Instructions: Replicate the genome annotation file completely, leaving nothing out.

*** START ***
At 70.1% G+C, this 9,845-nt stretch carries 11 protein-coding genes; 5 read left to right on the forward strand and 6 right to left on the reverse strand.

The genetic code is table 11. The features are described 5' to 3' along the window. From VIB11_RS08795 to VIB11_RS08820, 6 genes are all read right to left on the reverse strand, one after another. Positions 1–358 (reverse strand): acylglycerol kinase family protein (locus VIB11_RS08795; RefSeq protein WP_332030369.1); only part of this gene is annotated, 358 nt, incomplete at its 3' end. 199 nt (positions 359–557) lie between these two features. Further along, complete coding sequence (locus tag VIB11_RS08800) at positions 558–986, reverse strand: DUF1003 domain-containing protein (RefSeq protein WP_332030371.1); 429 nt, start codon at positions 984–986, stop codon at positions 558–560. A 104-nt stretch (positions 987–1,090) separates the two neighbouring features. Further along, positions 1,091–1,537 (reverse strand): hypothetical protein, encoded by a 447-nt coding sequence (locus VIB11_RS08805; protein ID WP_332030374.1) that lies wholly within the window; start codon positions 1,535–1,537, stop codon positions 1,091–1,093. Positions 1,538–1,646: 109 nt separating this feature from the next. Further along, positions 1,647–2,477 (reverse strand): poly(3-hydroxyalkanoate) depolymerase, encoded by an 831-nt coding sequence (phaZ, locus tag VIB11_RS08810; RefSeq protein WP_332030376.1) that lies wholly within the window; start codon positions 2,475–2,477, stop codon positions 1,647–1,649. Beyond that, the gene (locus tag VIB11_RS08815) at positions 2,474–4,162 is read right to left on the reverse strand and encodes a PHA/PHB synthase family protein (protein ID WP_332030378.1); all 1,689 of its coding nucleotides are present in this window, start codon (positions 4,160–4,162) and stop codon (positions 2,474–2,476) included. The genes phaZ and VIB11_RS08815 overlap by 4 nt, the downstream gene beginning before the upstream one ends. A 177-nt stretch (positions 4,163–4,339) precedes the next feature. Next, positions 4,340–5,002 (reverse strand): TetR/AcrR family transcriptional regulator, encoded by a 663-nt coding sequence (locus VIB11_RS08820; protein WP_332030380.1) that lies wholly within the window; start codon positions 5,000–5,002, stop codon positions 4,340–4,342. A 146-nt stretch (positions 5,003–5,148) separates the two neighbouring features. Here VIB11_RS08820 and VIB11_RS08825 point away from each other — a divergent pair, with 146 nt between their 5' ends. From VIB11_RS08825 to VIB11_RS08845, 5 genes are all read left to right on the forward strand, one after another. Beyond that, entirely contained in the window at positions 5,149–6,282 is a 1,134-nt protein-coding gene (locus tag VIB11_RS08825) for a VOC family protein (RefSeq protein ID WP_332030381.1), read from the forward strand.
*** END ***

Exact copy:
At 70.1% G+C, this 9,845-nt stretch carries 11 protein-coding genes; 5 read left to right on the forward strand and 6 right to left on the reverse strand.

The genetic code is table 11. The features are described 5' to 3' along the window. From VIB11_RS08795 to VIB11_RS08820, 6 genes are all read right to left on the reverse strand, one after another. Positions 1–358 (reverse strand): acylglycerol kinase family protein (locus VIB11_RS08795; RefSeq protein WP_332030369.1); only part of this gene is annotated, 358 nt, incomplete at its 3' end. 199 nt (positions 359–557) lie between these two features. Further along, complete coding sequence (locus tag VIB11_RS08800) at positions 558–986, reverse strand: DUF1003 domain-containing protein (RefSeq protein WP_332030371.1); 429 nt, start codon at positions 984–986, stop codon at positions 558–560. A 104-nt stretch (positions 987–1,090) separates the two neighbouring features. Further along, positions 1,091–1,537 (reverse strand): hypothetical protein, encoded by a 447-nt coding sequence (locus VIB11_RS08805; protein ID WP_332030374.1) that lies wholly within the window; start codon positions 1,535–1,537, stop codon positions 1,091–1,093. Positions 1,538–1,646: 109 nt separating this feature from the next. Further along, positions 1,647–2,477 (reverse strand): poly(3-hydroxyalkanoate) depolymerase, encoded by an 831-nt coding sequence (phaZ, locus tag VIB11_RS08810; RefSeq protein WP_332030376.1) that lies wholly within the window; start codon positions 2,475–2,477, stop codon positions 1,647–1,649. Beyond that, the gene (locus tag VIB11_RS08815) at positions 2,474–4,162 is read right to left on the reverse strand and encodes a PHA/PHB synthase family protein (protein ID WP_332030378.1); all 1,689 of its coding nucleotides are present in this window, start codon (positions 4,160–4,162) and stop codon (positions 2,474–2,476) included. The genes phaZ and VIB11_RS08815 overlap by 4 nt, the downstream gene beginning before the upstream one ends. A 177-nt stretch (positions 4,163–4,339) precedes the next feature. Next, positions 4,340–5,002 (reverse strand): TetR/AcrR family transcriptional regulator, encoded by a 663-nt coding sequence (locus VIB11_RS08820; protein WP_332030380.1) that lies wholly within the window; start codon positions 5,000–5,002, stop codon positions 4,340–4,342. A 146-nt stretch (positions 5,003–5,148) separates the two neighbouring features. Here VIB11_RS08820 and VIB11_RS08825 point away from each other — a divergent pair, with 146 nt between their 5' ends. From VIB11_RS08825 to VIB11_RS08845, 5 genes are all read left to right on the forward strand, one after another. Beyond that, entirely contained in the window at positions 5,149–6,282 is a 1,134-nt protein-coding gene (locus tag VIB11_RS08825) for a VOC family protein (RefSeq protein ID WP_332030381.1), read from the forward strand.